An Overview of Vision Standards

Are you up to date on the standards driving machine vision innovation? As with any industry that depends on precision engineering and information technology, machine vision benefits from a variety of standards helping to ensure that components from various vendors can be synthesized into high-quality systems.

Let’s review some of the most important vision standards in 2016:

GigE Vision® Standard

This is an exciting standard that provides a lot of the networking punch behind high-speed HD video with modern UAVs. It defines global requirements for device control and video data transfer over the standard Ethernet network, including GigE, 10 GigE, and 802.11 wireless. It’s been around since 2006, and has inspired products including cameras, video receivers, and servers, frame grabbers, control applications, and embedded interfaces.

Thanks to this standard, imaging devices from all compliant vendors work together seamlessly. Likewise, the standard makes it easy to capture the well-known speed, performance, and reliability of Ethernet networks. Imaging and machine vision vendors can make full use of foundational network technology like switches, NICs, and standard cabling, so virtually all imaging applications and hardware will operate effectively on modern networks.

Camera Link® & Camera Link HS® Standard

Cameras compliant with the Camera Link® standard have the ability to transfer data much faster than their predecessors. These imaging cameras use a specialized serial communication protocol that makes maximum data transfer speeds of 3.6 gigabytes per second (Gb/s) possible. This makes them highly effective in streaming video. They’re in wide use for industrial imaging and quality control, particularly in the pharmaceutical and biomedical industries.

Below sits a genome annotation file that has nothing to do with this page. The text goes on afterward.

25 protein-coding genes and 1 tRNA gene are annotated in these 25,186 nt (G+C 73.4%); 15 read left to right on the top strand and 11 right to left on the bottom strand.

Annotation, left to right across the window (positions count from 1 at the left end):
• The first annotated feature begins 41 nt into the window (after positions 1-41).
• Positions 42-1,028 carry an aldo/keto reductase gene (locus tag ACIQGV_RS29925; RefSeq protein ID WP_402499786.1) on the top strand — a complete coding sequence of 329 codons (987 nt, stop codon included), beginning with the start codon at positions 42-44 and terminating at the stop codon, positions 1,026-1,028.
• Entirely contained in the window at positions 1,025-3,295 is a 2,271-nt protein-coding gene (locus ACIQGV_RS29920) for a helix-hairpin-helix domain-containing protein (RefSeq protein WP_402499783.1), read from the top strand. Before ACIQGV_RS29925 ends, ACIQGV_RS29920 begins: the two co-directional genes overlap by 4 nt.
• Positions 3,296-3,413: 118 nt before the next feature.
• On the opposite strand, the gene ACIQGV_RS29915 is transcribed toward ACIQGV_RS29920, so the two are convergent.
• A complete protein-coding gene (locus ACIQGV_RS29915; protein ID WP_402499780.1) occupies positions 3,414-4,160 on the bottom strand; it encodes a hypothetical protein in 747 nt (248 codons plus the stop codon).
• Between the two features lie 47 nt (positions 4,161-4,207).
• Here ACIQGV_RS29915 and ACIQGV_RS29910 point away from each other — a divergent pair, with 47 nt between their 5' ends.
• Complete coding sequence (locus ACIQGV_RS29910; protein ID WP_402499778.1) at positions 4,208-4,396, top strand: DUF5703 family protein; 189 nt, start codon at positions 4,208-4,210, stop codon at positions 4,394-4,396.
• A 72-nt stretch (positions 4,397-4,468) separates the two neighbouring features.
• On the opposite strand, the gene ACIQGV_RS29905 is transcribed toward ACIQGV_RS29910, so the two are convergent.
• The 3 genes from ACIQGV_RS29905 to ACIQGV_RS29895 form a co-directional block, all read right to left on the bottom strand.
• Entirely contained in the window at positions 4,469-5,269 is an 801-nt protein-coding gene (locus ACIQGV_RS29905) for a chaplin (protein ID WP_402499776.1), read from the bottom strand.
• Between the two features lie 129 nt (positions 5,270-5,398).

Compared to the original standard, Camera Link HS® provides even higher reliability with reduced latency and jitter. Camera Link HS® compliant products were first introduced at the Vision 2014 conference in Stuttgart, Germany, two years after the standard was ratified. This standard is intended to take advantage of the ever-growing availability of high-bandwidth systems. It is used in flat panel display inspection and other intensive applications.

USB3 Vision™ Standard

Ratified in 2013, USB3 provides impressive transfer bandwidth – up to 350 megabytes per second (MB/s) – which has helped it gain wide acceptance in medical, industrial, and mass-market sectors. Plug-and-play capabilities have allowed it to supersede existing USB 2.0 and FireWire standards, but products using all three standards can still be found today. Ultimately, USB3 Vision™ will reduce manufacturing and system design overhead by serving as the first major reference implementation for USB devices in the imaging industry as a whole.

Programming interfaces and mechanical design factors are harmonized by the new standard, which defines new transport layer protocols especially for the vision industry.

Rapid Growth Means Increasing Standardization for Imaging and Machine Vision

It's not hard to notice one important factor about these standards: Even the oldest one is very new. With the recent growth in machine vision, it's increasingly important for OEMs, integrators, and others in the industry to stand together behind performance-focused interoperability standards.


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